Jobless Claims Tick Up; Analysts Not Worried

May 20, 2004 ( - Even though the line of unemployed workers filing for first-time benefits was longer than analysts had predicted last week, the job-market watchers still think the domestic economy remains on the upswing.

The U.S. Department of Labor (DoL) reported that initial claims jumped by 12,000 to 345,000 in the week ending May 15 – this, despite a prediction by Wall Street economists that the latest total would actually dip to 326,000 from a revised 333,000 the previous week.

The jobless numbers might not have been as low as expected but economists said the broad outline of an improving labor market was still intact.   “Claims were little higher, but they were not out of line with the recent range. I don’t think it reflects a fundamental change. I think the labor market is still improving,” Wachovia Securities economist Mark Vitner told Reuters.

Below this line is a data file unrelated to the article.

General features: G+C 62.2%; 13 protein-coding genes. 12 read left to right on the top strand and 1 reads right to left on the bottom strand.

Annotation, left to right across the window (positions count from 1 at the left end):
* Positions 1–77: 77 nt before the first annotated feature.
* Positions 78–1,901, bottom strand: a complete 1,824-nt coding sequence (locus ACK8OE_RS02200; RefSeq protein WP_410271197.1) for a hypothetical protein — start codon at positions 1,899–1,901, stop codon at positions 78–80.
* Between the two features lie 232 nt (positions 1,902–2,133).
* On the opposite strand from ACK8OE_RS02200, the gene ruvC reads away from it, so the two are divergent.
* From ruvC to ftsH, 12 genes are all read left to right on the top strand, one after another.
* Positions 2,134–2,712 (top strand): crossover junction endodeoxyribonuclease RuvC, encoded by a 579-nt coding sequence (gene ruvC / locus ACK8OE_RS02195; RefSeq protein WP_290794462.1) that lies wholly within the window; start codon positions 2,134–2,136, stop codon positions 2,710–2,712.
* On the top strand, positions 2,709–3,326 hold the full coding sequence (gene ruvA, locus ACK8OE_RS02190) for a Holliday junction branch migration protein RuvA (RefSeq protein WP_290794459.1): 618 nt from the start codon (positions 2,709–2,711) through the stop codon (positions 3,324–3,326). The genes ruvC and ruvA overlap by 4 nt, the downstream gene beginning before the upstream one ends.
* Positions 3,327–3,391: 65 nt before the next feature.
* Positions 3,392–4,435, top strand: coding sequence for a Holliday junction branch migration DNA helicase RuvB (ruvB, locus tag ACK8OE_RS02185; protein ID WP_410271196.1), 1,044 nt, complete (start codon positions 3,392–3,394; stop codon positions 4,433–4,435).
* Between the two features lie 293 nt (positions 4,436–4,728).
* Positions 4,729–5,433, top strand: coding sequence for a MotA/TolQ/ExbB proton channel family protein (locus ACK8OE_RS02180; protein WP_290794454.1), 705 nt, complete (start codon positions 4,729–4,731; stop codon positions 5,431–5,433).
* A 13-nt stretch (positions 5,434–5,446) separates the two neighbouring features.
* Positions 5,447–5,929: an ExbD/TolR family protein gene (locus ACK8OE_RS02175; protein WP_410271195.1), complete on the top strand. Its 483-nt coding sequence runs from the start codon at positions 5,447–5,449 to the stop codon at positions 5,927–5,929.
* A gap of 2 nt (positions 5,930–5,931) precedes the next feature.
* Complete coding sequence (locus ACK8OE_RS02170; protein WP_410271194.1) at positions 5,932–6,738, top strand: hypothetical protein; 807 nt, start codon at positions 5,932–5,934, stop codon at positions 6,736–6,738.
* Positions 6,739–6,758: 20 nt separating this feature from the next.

Meanwhile, the four-week moving average of filings, which irons out weekly fluctuations, fell 2,750 to 333,500. Finally, the number of unemployed on the benefit rolls after claiming an initial week of aid also fell, declining 23,000 to 2.94 million in the week ending May 8.